3. San Sebastián Castle

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On a little islet jutting out from the Caleta beach, the fortress dates back to the early 1700s and affords amazing views over the ocean and back towards the city. The tall tower within is a lighthouse, built a century ago. To reach the castle, you walk along the zig-zagging causeway, the Paseo Fernando Quiñones, and through magnificent old archways.

4. Roman theatre

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The ancient theatre dates all the way back to the first century BC. One of the biggest Roman theatres ever discovered, it could hold an audience of 20,000. It was found in 1980, and is only partially excavated. On the steps, it’s impossible not to be swept away by the thought of who stood there before you.

5. Tavira Tower

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The tower itself is quite beautiful, dating back to the eighteenth century when Cádiz was ‘a city of watchtowers’, with no fewer than 160 from which men would watch for merchant ships. But it is the view from the tower that is really special, a panoramic vista of the city in the cámaraoscura, a room in which the view is projected via a convex lens.

6. Monument to the Constitution of 1812

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This monument is completely breath-taking, entirely dominating the Plaza de España. It is the combined work of architect Modesto Lopez Otero and sculptor Aniceto Marinas. It was commissioned in 1912 to mark the centenary of the Constitution of 1812, the country’s very first constitution, which established important principles, among them universal male suffrage, national sovereignty and freedom of the press.

7. Plaza San Antonio

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The neo-classical and Castilian late Gothic architecture of the buildings on each side of this square is striking. Once, this was the place to live for the upper classes of Cádiz. San Antonio Church in the square dates back to 1669.

8. Genovés Park

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With so many stunning buildings to admire, and bedazzled by the blue sky and even bluer sea all around, it is easy to forget that Cádiz also offers lush, verdant vistas. The Genovés Park is beautifully maintained, with many different trees and plants, plus a lake with a spectacular waterfall.

9. Centre for Subaquatic Archaeology

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Not a place to visit, but to admire from the outside. The iconic white building is on Caleta beach, and was created in the 1920s. For some thirty years it was a spa, El Balneario de Nuestra Señora de la Palma y del Real, but these days it’s used by the university. Caleta is the smallest beach in Cádiz, but the most popular, and the houses behind give it a colourful backdrop.

10. The sea

Cadiz sea

Last, but by no means least, the sea. Wherever you go in Cádiz, you are quickly reunited with the ocean – the city is, as the Moors put it, a ‘dish of silver in a bowl of blue’. Whether you find a sea view soothing or stirring, you’re bound to be drawn to the waves lapping someplace nearby in their age-old rhythm.

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Have you ever thought about the nationality of the authors whose books you read? Do you read books by writers from all different countries, or do you find you’re often lost in a story dreamt up by a British or North American author?

I was very inspired by a recent story in the news about a thirteen-year-old Pakistani girl who, having realised most of the books on her shelf were published by British or US publishers, has set herself a challenge: to read a book from every country in the world. Aisha Esbhani sent out an appeal on Facebook for recommendations, and she has received them from all corners of the globe.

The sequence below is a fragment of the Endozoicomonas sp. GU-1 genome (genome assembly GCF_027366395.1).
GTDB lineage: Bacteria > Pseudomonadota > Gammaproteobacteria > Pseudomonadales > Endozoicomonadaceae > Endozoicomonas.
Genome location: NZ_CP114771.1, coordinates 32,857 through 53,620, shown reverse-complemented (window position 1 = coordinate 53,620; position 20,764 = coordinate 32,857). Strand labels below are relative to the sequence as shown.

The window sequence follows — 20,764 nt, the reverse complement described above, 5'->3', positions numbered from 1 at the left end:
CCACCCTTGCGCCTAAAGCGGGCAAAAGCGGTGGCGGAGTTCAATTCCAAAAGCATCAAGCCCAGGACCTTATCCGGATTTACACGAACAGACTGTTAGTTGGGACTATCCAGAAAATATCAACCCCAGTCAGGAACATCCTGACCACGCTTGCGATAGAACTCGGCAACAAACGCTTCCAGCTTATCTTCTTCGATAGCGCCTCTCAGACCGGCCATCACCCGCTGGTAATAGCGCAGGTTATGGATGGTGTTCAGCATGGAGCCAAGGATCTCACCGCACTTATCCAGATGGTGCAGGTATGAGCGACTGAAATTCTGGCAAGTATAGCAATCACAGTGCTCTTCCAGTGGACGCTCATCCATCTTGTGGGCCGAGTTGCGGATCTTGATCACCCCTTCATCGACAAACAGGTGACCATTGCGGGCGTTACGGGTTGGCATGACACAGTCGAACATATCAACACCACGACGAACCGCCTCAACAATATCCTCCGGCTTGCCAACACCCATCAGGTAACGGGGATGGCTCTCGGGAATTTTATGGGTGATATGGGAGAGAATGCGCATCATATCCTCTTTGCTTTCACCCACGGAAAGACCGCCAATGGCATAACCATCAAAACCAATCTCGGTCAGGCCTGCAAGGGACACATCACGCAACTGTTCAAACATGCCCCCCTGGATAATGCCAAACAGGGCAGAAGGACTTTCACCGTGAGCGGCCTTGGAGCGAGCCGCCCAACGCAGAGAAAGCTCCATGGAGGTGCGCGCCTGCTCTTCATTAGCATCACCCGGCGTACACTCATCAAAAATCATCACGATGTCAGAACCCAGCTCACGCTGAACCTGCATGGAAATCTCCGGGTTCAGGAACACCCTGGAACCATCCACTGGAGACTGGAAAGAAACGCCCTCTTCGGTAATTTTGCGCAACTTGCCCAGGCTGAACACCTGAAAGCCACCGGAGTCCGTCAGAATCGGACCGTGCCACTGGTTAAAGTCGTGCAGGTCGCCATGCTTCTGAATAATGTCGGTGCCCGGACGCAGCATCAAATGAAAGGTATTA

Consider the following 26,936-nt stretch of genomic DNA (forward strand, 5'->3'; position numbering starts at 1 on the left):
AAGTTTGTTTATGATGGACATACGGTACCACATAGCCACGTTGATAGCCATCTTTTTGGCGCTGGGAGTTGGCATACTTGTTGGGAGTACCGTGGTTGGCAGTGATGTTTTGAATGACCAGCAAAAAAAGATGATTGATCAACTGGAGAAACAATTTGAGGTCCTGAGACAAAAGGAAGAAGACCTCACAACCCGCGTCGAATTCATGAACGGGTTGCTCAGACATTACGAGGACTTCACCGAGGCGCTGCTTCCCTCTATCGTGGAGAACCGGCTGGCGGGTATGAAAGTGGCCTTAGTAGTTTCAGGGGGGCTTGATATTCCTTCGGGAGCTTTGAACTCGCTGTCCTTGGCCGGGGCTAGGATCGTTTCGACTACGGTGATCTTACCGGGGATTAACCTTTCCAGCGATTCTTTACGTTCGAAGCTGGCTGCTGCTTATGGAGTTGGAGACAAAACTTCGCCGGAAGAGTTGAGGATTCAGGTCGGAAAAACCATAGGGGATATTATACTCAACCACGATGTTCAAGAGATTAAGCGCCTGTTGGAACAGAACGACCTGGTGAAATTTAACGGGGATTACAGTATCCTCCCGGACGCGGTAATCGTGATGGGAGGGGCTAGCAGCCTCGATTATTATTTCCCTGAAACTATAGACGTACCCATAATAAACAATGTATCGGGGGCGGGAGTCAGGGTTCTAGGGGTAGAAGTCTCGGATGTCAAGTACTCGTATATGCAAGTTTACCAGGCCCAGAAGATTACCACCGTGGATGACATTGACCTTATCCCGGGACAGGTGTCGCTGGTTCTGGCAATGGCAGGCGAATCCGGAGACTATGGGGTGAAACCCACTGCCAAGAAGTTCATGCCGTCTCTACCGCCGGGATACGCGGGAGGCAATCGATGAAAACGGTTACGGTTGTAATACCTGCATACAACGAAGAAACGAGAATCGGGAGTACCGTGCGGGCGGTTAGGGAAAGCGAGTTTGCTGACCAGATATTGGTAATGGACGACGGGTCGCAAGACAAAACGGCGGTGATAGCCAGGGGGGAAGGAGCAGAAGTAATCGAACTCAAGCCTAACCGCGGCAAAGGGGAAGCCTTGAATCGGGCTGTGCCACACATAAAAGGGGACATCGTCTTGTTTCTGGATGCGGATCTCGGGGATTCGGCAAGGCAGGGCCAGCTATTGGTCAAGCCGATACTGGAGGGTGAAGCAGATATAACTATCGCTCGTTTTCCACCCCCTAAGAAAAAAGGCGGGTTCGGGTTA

Just imagine all that Aisha will learn, how these 197 books will educate her and inspire her, how enriching this multicultural journey will be. To quote George R.R. Martin: ‘A reader lives a thousand lives before he dies… The man who never reads lives only one.’

Aisha will have such a broad knowledge of literature; the kind of knowledge, I think, to which we should all aspire. ‘Write about what you know’ is a common adage. But I don’t think it should follow that we read only about what we know. We need to read books that transport us to foreign places and make us think and feel; books that can change us.

I believe that we should read books set in all different countries. Take my own fiction, for example. When you read one of my books, you’ll be whisked away to Kenya (Burning Embers) or Italy (The Echoes of Love) or Spain (the Andalucían Nights trilogy) or, later this year, to Greece (the forthcoming Aphrodite’s Tears).

I also believe that we should read books by writers from all different nationalities. Perspective, depth and writing style are very much rooted in one’s nationality. I grew up in Alexandria, Egypt, speaking Arabic, English and French, and at university there I studied French literature. Certainly, my writing is influenced by my education; by the rhythms and poeticism of the languages in which I think and daydream; by the importance of history and mythology in Egypt; and especially by the beautiful and colourful scenery of that country.

But I no longer live in Egypt. After leaving the country in my early twenties, I travelled widely, before finally settling in Kent, England. My husband and I subsequently bought a mas (farmhouse) in the South of France and renovated it, and for many years that has been our summer home, and then in recent years we have lived part of the year in Ireland as well. So, as you can see, I really do ‘write around the world’, and my books are not only set in different countries, but they are written in them too.

If this article has inspired you to ‘read around the world’, a great starting point for your journey is Goodreads, where you can find groups devoted to recommendations on this theme. I have also found it helpful to use ‘translated fiction’ as a search term – you unearth a veritable treasure trove of books (sadly, often overlooked). In addition, you can support Aisha at https://www.facebook.com/reading197countries, and see which books she has picked to read and her thoughts on them.

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Secrets, danger and passion under the scorching Spanish sun. Set in the wild landscape of Andalucia, Indiscretion is a compelling story of love and identity, danger